Are low BAC drivers causing a high proportion of traffic crashes? Setting the maximum legal blood alcohol concentration is a matter of public policy debate. It’s often heated. Research can replace much speculation and emotion with facts.
It’s often suggested that the maximum legal BAC be reduced by 38%. That is, down to 0.05. This is opposed by both the hospitality industry and a large proportion of drivers and others. This includes many safety experts. How serious are the problems caused by low BAC drivers?
Research was designed to answer that question. It used quasi-experimental propensity score matching techniques. This was in combination with multilevel modeling. The researchers reported significant findings
Low BAC drivers are involved in a very small proportion of crashes. They are not at fault in many of these. In those cases, their BAC is irrelevant to the crash.
Low BAC drivers are at a slightly higher risk of crash-involvement than those with no BAC. So such drivers are a problem. However, this increased risk from low BAC is much lower than that of any one of a number of other factors. These include age, distraction, speed, high BAC, and drug use.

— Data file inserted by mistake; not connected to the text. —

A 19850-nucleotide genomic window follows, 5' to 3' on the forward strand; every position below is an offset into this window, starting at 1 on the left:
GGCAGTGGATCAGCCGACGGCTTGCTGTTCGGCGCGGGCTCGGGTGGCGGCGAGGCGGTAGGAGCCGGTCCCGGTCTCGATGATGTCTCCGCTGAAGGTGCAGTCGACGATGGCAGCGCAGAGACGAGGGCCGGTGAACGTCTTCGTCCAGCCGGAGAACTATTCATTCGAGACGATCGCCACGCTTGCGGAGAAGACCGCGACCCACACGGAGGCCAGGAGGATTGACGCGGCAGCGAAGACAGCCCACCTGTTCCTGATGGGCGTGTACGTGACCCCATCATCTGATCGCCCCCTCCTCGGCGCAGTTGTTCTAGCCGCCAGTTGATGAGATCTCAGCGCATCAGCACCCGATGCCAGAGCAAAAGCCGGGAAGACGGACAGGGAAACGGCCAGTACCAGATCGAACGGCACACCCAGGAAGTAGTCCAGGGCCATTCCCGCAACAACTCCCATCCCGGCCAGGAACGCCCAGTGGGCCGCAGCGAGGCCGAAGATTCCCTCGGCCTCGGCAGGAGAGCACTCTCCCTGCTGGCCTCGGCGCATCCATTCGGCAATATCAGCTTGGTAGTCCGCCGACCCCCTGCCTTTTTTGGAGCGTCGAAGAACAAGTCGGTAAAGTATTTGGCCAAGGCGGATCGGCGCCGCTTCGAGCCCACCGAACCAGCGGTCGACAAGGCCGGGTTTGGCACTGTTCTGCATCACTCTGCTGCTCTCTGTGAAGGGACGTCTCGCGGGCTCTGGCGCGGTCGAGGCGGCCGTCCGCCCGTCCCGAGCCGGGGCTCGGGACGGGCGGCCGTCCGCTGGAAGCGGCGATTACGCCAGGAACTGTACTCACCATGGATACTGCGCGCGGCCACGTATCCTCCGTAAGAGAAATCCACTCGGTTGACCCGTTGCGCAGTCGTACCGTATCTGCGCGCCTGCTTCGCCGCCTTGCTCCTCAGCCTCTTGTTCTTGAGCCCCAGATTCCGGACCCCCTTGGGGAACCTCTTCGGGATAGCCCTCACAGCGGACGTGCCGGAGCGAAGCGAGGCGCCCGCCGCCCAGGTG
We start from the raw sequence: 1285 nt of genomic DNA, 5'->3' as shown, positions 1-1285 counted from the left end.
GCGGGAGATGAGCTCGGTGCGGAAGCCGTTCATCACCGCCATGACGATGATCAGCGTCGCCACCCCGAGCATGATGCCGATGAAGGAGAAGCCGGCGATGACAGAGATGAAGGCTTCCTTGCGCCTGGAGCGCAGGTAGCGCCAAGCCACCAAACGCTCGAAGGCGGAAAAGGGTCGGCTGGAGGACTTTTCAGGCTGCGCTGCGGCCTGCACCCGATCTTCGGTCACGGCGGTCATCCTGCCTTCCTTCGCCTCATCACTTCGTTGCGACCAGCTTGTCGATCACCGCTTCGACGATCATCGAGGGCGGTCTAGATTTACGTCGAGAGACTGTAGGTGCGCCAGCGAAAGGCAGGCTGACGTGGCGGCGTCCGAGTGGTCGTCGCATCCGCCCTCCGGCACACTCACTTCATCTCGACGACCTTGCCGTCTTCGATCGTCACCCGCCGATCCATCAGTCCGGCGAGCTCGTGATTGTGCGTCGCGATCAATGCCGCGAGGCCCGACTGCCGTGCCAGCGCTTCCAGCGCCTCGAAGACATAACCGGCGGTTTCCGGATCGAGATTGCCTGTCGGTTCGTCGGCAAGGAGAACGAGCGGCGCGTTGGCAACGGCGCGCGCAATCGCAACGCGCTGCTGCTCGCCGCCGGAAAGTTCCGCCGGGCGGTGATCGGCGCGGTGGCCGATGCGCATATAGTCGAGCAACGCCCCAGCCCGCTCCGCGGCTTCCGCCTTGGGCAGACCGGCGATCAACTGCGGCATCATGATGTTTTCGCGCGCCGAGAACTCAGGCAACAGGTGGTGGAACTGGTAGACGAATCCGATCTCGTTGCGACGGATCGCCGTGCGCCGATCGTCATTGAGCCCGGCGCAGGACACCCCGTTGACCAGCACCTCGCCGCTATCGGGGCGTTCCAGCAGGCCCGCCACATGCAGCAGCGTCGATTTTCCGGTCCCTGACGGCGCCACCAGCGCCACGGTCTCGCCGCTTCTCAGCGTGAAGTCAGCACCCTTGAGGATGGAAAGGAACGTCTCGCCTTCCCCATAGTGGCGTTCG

It is never wise to drive with any BAC. But this research strongly suggests that changing public policy priorities might be wise. More effective use of time, money, and other resources could save more lives.
That’s a goal on which everyone should be able to agree.
Stringer, R.J. Are buzzed drivers really the problem: a quasi-experimental multilevel assessment of the involvement of drivers with low blood alcohol levels in fatal crashes. Crim Just Pol Rev , first pub March 17, 2016.
Resources on Lowering the Legal BAC.
Alexander, J. BAC: How low should it go? The 0.05 BAC debate. The Post-Star.
Chapman, S. Why Government Shouldn’t Lower the BAC Bar for Drunk Driving. It’s a utopian goal requiring excessive compulsion in the pursuit of unattainable perfection. reason.com.
MADD Founder: Don’t Lower the Legal BAC Limit. Candace Lightner says criminalizing .05 BAC level would be ‘a waste of time.’ U.S. News & World Report. Newsgram.
USA Today Editorial. Don’t lower blood alcohol content to .05%: Our view. USA Today.